What About the Rest of the System?
If the flight-plan system is suspect and is taking a long time to replace,
what about the rest of the air traffic system? What is its condition? The
flight-plan and air traffic systems work hand in hand and are essential tools
for the coordination of the nation's air traffic.
Most localized air traffic control systems in use today were designed in the 1960s and '70s and installed throughout those years and into the '90s. Radar has been used since World War II.
Many technologies are used in air traffic control systems. Primary and secondary radar is used to enhance a controller's "situational awareness" within his assigned air space; all types of aircraft send back primary echoes of varying sizes to controllers' screens as radar energy is bounced off their skins. Transponder-equipped aircraft reply to secondary radar interrogations by giving an ID (Mode A), an altitude (Mode C) and/or a unique call sign (Mode S). Certain types of weather also may register on a radar screen.
The traffic-handling systems used at most international airports are highly proprietary. Systems engineers are tight-lipped about them in general. They work hand in hand with the flight-plan system and have many redundancies built into them.
Stratfor, along with many other industry watchers, is very concerned about the flight-plan system and evidence that the system is wearing out.
"Regardless of what caused the Aug. 26 NADIN crash, [there] is a monumental challenge the event underscores. Here an archaic system that had survived nearly seven years of 9/11-inspired overhauls went down, dumping its entire workload on one other switch. The NADIN system had already been partially upgraded with systems from Lockheed Martin and is slated to be replaced altogether with the FAA's much-hyped NextGen Air Traffic Control system. But the lack of redundancy and dynamism demonstrated again by the latest NADIN crash makes a cyberattack against critical U.S. infrastructure all the more feasible. And the cost of comprehensively upgrading these systems would be an enormous financial investment, far more than we have seen so far in the years following 9/11."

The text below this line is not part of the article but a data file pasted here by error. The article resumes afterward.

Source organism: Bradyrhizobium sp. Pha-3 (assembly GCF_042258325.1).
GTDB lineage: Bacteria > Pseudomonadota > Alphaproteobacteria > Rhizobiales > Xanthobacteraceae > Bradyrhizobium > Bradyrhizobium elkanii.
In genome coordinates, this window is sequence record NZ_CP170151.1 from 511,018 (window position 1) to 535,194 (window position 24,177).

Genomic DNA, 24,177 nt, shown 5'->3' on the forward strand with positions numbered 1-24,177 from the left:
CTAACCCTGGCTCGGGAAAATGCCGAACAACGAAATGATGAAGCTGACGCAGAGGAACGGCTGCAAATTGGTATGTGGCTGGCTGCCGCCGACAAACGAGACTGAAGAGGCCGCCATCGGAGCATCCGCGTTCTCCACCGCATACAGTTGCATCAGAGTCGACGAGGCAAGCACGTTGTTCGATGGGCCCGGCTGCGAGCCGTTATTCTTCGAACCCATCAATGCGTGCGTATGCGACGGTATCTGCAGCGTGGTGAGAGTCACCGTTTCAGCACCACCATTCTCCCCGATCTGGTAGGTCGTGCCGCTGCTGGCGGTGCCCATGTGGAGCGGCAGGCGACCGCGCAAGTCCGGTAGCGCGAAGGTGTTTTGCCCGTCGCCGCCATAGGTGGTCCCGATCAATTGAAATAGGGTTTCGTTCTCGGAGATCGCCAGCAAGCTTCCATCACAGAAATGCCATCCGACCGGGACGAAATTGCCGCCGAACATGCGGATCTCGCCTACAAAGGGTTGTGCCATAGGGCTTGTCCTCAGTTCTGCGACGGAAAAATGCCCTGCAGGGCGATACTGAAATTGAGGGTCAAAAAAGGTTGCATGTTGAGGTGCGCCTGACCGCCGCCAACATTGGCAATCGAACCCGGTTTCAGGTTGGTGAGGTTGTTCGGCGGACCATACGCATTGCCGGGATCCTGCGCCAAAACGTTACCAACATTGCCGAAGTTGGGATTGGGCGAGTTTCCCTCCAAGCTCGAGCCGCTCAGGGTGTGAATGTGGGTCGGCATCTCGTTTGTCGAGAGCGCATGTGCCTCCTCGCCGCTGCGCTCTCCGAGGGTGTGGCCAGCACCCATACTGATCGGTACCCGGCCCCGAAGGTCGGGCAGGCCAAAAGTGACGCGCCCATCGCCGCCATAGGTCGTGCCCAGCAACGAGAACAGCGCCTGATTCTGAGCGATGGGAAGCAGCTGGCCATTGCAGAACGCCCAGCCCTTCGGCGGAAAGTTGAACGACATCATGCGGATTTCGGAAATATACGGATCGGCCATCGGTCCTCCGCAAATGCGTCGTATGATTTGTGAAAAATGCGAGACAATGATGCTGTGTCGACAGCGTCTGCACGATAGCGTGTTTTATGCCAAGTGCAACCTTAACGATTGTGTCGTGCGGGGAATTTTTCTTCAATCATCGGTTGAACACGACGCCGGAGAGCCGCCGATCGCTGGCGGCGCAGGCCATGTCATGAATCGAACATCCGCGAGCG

A Web site blogged by a number of former FAA staff members, FAAFollies.com, details many of the foibles the agency has suffered in recent years, including these last two system crashes.
Andy Isaksen, a computer scientist for the FAA in Atlanta, was the designer of the flight-plan system. He did not return a call from eWEEK about this story.
In a 2005 NetworkWorld article, Isaksen told writer Deni Connor that the NADIN system's two Philips DS714/81 mainframe computers were originally manufactured in 1968 and upgraded with new processors in 1981. Since then, they have been getting increasingly harder to maintain, support and write code for, Isaksen said.
That much is obvious. Philips' Netherlands-based computer-making arm ceased to exist shortly after delivering the FAA's two custom-made, proprietary mainframes in 1988; the FAA then bought the entire parts inventory as an insurance policy.
The Isaksen flight-plan network is the centerpiece of the FAA's air traffic system. Any aircraft that enters or leaves U.S. air space has to file a plan into the system. The network also serves as the sole data interchange between the United States and other nations to distribute flight plans for commercial and general aviation, as well as weather and advisory notices to pilots.
To its credit, the air traffic system probably has been running around the clock 99.9 percent of the time since the tail end of the Reagan administration. But the time has come for it to be replaced, and everybody knows it.